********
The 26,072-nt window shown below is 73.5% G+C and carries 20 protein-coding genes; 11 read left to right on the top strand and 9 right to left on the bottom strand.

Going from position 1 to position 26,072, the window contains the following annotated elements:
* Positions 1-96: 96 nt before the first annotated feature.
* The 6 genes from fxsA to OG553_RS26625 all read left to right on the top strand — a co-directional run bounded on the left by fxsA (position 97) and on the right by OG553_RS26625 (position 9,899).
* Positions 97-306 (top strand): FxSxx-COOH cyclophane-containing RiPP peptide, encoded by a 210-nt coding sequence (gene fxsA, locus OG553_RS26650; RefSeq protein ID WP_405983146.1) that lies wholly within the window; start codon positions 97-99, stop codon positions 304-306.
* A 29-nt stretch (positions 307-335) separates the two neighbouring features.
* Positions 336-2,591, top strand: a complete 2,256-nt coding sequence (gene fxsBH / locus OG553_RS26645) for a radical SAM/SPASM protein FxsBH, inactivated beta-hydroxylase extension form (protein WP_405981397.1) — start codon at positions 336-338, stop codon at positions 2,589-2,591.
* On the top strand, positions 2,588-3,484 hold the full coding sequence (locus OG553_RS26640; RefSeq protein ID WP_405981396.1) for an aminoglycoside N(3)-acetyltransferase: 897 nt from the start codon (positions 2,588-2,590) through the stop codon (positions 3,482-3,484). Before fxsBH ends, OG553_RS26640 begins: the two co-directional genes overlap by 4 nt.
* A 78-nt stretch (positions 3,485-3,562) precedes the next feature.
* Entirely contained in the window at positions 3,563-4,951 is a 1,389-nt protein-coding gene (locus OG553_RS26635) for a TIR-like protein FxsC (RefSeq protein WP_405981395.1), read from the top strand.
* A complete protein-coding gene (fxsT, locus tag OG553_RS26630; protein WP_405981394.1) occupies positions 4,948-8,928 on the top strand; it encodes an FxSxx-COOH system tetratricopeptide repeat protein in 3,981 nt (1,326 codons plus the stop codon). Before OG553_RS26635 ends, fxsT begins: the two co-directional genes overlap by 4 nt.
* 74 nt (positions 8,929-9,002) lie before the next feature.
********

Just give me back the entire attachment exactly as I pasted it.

The 26,072-nt window shown below is 73.5% G+C and carries 20 protein-coding genes; 11 read left to right on the top strand and 9 right to left on the bottom strand.

Going from position 1 to position 26,072, the window contains the following annotated elements:
* Positions 1-96: 96 nt before the first annotated feature.
* The 6 genes from fxsA to OG553_RS26625 all read left to right on the top strand — a co-directional run bounded on the left by fxsA (position 97) and on the right by OG553_RS26625 (position 9,899).
* Positions 97-306 (top strand): FxSxx-COOH cyclophane-containing RiPP peptide, encoded by a 210-nt coding sequence (gene fxsA, locus OG553_RS26650; RefSeq protein ID WP_405983146.1) that lies wholly within the window; start codon positions 97-99, stop codon positions 304-306.
* A 29-nt stretch (positions 307-335) separates the two neighbouring features.
* Positions 336-2,591, top strand: a complete 2,256-nt coding sequence (gene fxsBH / locus OG553_RS26645) for a radical SAM/SPASM protein FxsBH, inactivated beta-hydroxylase extension form (protein WP_405981397.1) — start codon at positions 336-338, stop codon at positions 2,589-2,591.
* On the top strand, positions 2,588-3,484 hold the full coding sequence (locus OG553_RS26640; RefSeq protein ID WP_405981396.1) for an aminoglycoside N(3)-acetyltransferase: 897 nt from the start codon (positions 2,588-2,590) through the stop codon (positions 3,482-3,484). Before fxsBH ends, OG553_RS26640 begins: the two co-directional genes overlap by 4 nt.
* A 78-nt stretch (positions 3,485-3,562) precedes the next feature.
* Entirely contained in the window at positions 3,563-4,951 is a 1,389-nt protein-coding gene (locus OG553_RS26635) for a TIR-like protein FxsC (RefSeq protein WP_405981395.1), read from the top strand.
* A complete protein-coding gene (fxsT, locus tag OG553_RS26630; protein WP_405981394.1) occupies positions 4,948-8,928 on the top strand; it encodes an FxSxx-COOH system tetratricopeptide repeat protein in 3,981 nt (1,326 codons plus the stop codon). Before OG553_RS26635 ends, fxsT begins: the two co-directional genes overlap by 4 nt.
* 74 nt (positions 8,929-9,002) lie before the next feature.